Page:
3. For the rites of the law having been already abolished since that time, the customary usages in connection with the worship of God, according to which the high priest acquired his office by hereditary descent and held it for life, were also annulled and there were appointed to the high priesthood by the Roman governors now one and now another person who continued in office not more than one year.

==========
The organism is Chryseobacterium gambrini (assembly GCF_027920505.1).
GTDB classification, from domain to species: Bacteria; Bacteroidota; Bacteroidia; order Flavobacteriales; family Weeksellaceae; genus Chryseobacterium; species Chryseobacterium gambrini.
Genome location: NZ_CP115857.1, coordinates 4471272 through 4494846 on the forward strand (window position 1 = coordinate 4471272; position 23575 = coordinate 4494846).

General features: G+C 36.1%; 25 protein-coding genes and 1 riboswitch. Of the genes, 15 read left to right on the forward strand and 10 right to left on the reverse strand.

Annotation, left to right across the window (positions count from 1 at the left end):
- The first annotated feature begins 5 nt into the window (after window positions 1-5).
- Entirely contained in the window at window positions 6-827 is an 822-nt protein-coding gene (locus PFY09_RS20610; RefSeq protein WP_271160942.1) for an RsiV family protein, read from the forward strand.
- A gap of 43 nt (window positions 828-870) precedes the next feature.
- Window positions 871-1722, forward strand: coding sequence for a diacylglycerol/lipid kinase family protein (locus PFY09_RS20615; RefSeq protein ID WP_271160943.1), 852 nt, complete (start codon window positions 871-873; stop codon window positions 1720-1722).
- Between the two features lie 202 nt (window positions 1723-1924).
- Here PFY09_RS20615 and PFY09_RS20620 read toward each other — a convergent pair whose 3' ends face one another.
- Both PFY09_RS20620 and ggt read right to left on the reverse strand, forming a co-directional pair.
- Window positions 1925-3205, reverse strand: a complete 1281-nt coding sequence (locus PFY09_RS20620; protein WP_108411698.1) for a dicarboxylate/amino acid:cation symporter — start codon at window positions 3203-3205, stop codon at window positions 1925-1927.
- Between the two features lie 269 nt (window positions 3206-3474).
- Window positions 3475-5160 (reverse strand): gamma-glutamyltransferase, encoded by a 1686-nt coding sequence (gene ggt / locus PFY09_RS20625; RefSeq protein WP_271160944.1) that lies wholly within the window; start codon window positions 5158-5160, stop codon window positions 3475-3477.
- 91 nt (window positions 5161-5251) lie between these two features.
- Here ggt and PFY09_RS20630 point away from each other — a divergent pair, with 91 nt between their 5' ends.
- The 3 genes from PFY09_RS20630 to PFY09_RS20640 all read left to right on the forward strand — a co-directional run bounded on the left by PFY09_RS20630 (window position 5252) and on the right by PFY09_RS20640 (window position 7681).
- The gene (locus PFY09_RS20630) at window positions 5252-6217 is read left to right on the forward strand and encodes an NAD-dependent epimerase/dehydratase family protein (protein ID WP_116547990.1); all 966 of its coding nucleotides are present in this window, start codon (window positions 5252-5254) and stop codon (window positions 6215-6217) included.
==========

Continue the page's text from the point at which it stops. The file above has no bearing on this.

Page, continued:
4. Josephus relates that there were four high priests in succession from Annas to Caiaphas.6 Thus in the same book of the Antiquities he writes as follows: “Valerius Gratus having put an end to the priesthood of Ananus appoints Ishmael, the son of Fabi, high priest. And having removed him after a little he appoints Eleazer, the son of Ananus the high priest, to the same office. And having removed him also at the end of a year he gives the high priesthood to Simon, the son of Camithus. But he likewise held the honor no more than a year, when Josephus, called also Caiaphas, succeeded him.7 Accordingly the whole time of our Saviour's ministry is shown to have been not quite four full years, four high priests, from Annas to the accession of Caiaphas, having held office a year each. The Gospel therefore has rightly indicated Caiaphas as the high priest under whom the Saviour suffered. From which also we can see that the time of our Saviour's ministry does not disagree with the foregoing investigation.